Rev. Robert L. Niehoff, S.J., president of John Carroll University, today signed a resolution to declare John Carroll a Fair Trade University, reflecting a decision that he and the vice presidents of the University made this fall. By signing the resolution, Rev. Niehoff completed the last of four steps required for JCU to earn “Fair Trade University” status from Fair Trade Campaigns, a national grassroots organization that seeks to “grow a nationwide community of passionate lifelong Fair Trade advocates who seek equity in trade…for economically and socially marginalized producers.” John Carroll is the fifth Jesuit school to earn this status, joining Creighton University, Loyola Marymount University, Saint Joseph’s University, and Seattle University. The campaign to earn Fair Trade University status began more than two years ago under the leadership of JCU students Grace Donnelly ’16 and McKenzae Bartels ’14, with the help of their advisor Peggy Finucane, Ph.D., associate professor of communication and theatre arts and previous director of the Center for Service and Social Action. They were joined by fellow students Paul Gehrig ’17, Dominic Gideon ’18, Catherine Looby ’17, Taylor Morehouse ’16, Kaylee Quanbeck ’17, Courtney Radtkin ’15, Andrew Schettler ’17, and Jackie Sosnowski ’16. Together, they worked under the auspices of the JCU Students for Social Justice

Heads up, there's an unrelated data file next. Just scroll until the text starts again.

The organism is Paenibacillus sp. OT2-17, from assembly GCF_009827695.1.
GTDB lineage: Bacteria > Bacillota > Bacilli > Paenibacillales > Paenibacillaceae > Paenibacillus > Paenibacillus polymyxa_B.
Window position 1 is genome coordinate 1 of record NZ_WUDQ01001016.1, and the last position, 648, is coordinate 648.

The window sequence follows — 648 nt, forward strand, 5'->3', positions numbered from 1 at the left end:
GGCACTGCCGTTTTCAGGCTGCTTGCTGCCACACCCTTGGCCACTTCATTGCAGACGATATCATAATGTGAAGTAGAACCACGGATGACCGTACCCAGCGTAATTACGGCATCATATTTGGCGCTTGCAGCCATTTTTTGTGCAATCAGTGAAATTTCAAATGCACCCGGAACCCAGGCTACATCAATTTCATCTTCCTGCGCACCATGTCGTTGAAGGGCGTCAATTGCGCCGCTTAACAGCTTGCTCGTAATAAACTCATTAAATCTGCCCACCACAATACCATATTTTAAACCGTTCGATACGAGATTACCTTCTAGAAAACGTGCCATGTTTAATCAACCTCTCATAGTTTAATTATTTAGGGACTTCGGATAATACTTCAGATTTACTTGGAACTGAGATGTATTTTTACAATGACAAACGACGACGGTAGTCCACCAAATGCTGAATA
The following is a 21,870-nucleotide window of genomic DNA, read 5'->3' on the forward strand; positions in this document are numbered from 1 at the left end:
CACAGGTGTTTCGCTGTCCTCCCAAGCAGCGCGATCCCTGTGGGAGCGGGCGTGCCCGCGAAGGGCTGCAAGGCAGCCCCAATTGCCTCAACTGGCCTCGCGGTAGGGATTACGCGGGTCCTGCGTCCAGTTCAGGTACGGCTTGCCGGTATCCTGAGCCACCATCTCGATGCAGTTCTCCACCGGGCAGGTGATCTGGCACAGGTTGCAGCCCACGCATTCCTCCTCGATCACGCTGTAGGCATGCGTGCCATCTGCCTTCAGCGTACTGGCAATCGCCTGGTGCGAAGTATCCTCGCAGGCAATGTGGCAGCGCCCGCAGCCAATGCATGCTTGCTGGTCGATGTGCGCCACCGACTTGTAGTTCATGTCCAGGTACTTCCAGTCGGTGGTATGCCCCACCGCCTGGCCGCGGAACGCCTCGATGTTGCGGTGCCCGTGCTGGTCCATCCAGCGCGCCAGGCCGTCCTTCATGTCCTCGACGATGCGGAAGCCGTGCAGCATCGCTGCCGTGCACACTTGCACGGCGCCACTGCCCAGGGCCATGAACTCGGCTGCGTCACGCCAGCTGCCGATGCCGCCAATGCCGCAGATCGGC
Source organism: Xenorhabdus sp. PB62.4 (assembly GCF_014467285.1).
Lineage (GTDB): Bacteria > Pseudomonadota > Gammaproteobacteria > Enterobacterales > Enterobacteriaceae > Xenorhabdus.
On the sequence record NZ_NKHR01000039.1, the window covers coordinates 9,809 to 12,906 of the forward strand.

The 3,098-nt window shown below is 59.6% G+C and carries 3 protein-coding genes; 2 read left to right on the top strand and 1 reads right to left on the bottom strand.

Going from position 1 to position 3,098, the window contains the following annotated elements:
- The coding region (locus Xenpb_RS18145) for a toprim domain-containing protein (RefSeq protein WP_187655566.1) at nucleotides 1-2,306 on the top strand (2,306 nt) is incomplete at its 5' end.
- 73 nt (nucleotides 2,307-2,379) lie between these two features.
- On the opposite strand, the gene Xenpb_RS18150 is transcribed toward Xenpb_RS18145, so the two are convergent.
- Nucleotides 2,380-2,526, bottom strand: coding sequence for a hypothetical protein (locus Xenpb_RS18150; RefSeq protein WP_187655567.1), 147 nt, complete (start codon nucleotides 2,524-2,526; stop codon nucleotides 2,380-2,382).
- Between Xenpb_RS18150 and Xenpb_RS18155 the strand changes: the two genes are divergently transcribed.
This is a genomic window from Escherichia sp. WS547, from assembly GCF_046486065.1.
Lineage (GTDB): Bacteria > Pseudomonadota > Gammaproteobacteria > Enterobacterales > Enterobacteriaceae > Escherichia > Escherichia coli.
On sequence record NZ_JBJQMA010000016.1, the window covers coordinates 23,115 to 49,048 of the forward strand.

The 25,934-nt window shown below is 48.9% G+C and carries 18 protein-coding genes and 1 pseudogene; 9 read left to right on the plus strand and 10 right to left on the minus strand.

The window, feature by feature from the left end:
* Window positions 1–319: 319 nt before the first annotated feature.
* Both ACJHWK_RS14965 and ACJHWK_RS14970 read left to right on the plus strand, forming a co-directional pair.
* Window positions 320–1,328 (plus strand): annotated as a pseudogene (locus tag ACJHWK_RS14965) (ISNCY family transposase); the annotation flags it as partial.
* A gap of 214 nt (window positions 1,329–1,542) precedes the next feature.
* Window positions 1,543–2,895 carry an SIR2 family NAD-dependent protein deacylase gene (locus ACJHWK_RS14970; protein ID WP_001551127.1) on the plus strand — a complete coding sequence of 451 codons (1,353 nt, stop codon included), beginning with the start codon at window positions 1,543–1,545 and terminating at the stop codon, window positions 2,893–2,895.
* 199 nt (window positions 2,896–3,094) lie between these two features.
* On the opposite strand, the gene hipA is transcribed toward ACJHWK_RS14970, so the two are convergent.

organization as its Fair Trade committee. Over the next two years, in order to earn Fair Trade status for the University, they were required to (1) reach out to campus outlets, (2) source Fair Trade products at campus events and meetings, (3) commit to Fair Trade education, and (4) draft, revise, and pass a Fair Trade resolution. After successfully completing the first three steps and making Fair Trade products and education available at specific venues and events on campus, the group drafted a resolution for the University leadership to consider. The students reviewed the draft with Vice President for University Mission and Identity Edward Peck, Ph.D. According to Peck, the drafting and revision process afforded the University and some of its major vendors, Aramark and Follett, the opportunity “to have informative and constructive conversations about existing and future Fair Trade efforts in light of the University’s Jesuit Catholic commitment to social justice.” As a result of these conversations, for example, Starbucks Fair Trade blend was made widely available on campus, and the University Bookstore has reintroduced and prominently displayed its Fair Trade vendor line of clothing by Alta Gracia. The resolution situates the commitment to Fair Trade squarely in line with John Carroll’s Vision, Mission, and Core Values statements and cites relevant writings on social justice by popes, bishops, and the Superior General of the Society of Jesus, the Very Rev. Adolfo Nicolás, S.J. The resolution encourages the University community to be more intentional about its purchasing and consumption, opting wherever possible to choose sustainable, Fair Trade products. It also requires ongoing education by the student Fair Trade committee, annual progress reporting during the University’s Ignatian Heritage Week, and the continued development of socially responsible purchasing policies and practices. “As a Jesuit University committed to human dignity, environmental sustainability, and economic justice for all, the decision to become a Fair Trade University is a natural expression of our mission,” said Rev. Niehoff. “I am proud of our students and congratulate Grace, McKenzae, and their colleagues for their persistent dedication to this important work. These students have already been educating campus about what this commitment means for us and how it will impact others. What was begun as advocacy developed into educational engagement, and this is an important step for our learning community.” In an effort to demonstrate campus-wide interest in the resolution, the Fair Trade Committee also sought the endorsement of the Student Union and the faculty. After serious consideration and debate, the Student Union endorsed the resolution unanimously during its Dec. 9 meeting, and the faculty also voted to endorse it by an overwhelming majority on Dec. 19. To learn more about John Carroll’s commitment to Fair Trade, join us for the first update on Fair Trade initiatives on Thursday, Jan. 29, from 2 to 3:30 p.m. in the D.J. Lombardo Student Center Conference Room during the Community Meeting on Environmental Sustainability, part of Ignatian Heritage Week 2015.